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Angle Orthod. 2011 Mar;81(2):312-8. doi: 10.2319/041310-205.1.

Active and passive self-ligation-a myth?

Author information

1
Orthodontic Department, University of Basel, Switzerland. Lorenz.brauchli@unibas.ch

Abstract

OBJECTIVE:

To compare the frictional behavior of several self-ligating brackets with that of normal brackets both with and without tipping force-moments and in combination with different archwire dimensions.

MATERIALS AND METHODS:

The resistance to sliding (RS) of seven self-ligating brackets, a conventional bracket, and a ceramic bracket with a low-friction clip were evaluated in combination with three different archwires and tipping force-moments of 0 and 10 Nmm. The center of rotation for the measurements was set within the center of the bracket or with a 10-mm offset. Resistance to sliding was measured using an Instron 3344 at a cross-head speed of 10 mm/min at a temperature of 36°C.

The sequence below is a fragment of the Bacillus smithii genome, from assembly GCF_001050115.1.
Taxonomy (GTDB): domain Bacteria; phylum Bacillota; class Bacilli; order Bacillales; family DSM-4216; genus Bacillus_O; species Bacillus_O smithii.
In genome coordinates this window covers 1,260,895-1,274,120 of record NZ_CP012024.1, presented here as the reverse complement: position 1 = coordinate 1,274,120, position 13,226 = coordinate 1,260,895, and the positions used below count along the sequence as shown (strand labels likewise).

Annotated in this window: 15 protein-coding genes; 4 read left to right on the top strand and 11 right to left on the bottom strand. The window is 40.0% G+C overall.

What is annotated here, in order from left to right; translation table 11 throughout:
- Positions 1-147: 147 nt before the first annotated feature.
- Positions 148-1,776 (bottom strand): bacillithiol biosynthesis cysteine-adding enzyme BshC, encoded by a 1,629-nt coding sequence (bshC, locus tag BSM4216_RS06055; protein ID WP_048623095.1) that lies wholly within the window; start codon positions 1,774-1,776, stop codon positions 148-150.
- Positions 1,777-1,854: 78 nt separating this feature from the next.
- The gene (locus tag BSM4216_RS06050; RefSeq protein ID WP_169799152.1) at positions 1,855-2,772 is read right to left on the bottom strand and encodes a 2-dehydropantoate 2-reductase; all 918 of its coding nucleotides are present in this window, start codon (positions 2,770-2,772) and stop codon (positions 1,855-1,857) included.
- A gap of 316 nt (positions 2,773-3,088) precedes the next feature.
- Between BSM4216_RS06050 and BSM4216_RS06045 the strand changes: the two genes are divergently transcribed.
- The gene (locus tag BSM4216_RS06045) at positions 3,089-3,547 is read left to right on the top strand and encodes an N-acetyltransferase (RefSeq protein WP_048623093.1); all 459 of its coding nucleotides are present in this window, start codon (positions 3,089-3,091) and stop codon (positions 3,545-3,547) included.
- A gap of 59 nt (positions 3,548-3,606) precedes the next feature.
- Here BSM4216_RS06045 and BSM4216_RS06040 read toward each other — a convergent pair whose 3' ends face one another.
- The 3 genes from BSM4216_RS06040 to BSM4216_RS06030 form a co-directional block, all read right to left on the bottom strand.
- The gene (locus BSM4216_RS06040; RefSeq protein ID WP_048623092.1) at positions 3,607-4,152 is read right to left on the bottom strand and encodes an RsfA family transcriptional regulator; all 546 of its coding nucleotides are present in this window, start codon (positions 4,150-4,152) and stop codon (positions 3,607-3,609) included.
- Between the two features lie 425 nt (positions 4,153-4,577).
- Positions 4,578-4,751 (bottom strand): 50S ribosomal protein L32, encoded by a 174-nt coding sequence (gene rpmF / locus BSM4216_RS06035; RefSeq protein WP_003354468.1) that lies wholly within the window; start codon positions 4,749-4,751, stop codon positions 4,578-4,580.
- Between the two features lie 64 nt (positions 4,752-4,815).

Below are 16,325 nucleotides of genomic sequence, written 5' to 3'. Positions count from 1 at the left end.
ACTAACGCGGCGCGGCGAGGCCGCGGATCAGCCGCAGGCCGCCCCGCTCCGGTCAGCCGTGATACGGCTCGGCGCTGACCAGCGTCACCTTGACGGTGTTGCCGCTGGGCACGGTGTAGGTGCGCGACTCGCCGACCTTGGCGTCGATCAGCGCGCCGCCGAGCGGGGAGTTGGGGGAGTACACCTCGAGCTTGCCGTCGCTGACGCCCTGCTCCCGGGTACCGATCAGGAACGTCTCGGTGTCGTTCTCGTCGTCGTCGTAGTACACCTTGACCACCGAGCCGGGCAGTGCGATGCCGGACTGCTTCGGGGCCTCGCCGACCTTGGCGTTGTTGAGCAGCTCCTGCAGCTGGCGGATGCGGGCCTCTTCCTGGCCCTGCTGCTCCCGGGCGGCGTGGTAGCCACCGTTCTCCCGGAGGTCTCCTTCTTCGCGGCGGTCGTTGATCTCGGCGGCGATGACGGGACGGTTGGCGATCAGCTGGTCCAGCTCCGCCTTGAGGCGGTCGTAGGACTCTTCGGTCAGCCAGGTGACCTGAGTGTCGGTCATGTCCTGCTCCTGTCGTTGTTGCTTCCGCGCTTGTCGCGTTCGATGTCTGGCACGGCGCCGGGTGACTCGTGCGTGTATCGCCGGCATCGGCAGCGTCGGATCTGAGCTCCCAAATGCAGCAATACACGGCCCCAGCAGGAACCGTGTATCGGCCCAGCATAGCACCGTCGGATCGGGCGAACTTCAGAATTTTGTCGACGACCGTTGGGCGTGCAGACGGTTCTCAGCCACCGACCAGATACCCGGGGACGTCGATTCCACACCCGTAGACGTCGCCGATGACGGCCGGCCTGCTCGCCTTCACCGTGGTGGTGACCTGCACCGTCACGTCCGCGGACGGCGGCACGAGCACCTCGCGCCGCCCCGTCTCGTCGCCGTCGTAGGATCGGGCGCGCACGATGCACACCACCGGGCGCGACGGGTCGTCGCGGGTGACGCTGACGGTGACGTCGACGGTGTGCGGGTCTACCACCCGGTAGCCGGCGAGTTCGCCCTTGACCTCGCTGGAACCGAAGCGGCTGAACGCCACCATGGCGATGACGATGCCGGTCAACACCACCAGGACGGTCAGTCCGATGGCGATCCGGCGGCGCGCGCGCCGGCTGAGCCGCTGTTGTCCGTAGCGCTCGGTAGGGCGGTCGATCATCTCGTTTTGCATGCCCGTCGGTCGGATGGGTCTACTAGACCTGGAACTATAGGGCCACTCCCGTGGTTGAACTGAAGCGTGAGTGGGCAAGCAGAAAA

RESULTS:

Without a tipping moment, RS increased with the active self-ligating brackets with increasing archwire size. No RS was found for any of the passive self-ligating brackets. The 10-Nmm tipping moment resulted in more RS and was similar for all bracket and archwire combinations. RS was approximately doubled when the center of rotation was located at the bracket rather than with a 10-mm offset.

CONCLUSIONS:

RS between brackets and archwires is highly dependent on the experimental setup. Different setups can result in contradictory results. Almost 1 N of traction force is lost in RS when a moment of 10 Nmm is placed at a rotational center 10 mm from the bracket.

PMID:
21208085
DOI:
10.2319/041310-205.1
[Indexed for MEDLINE]

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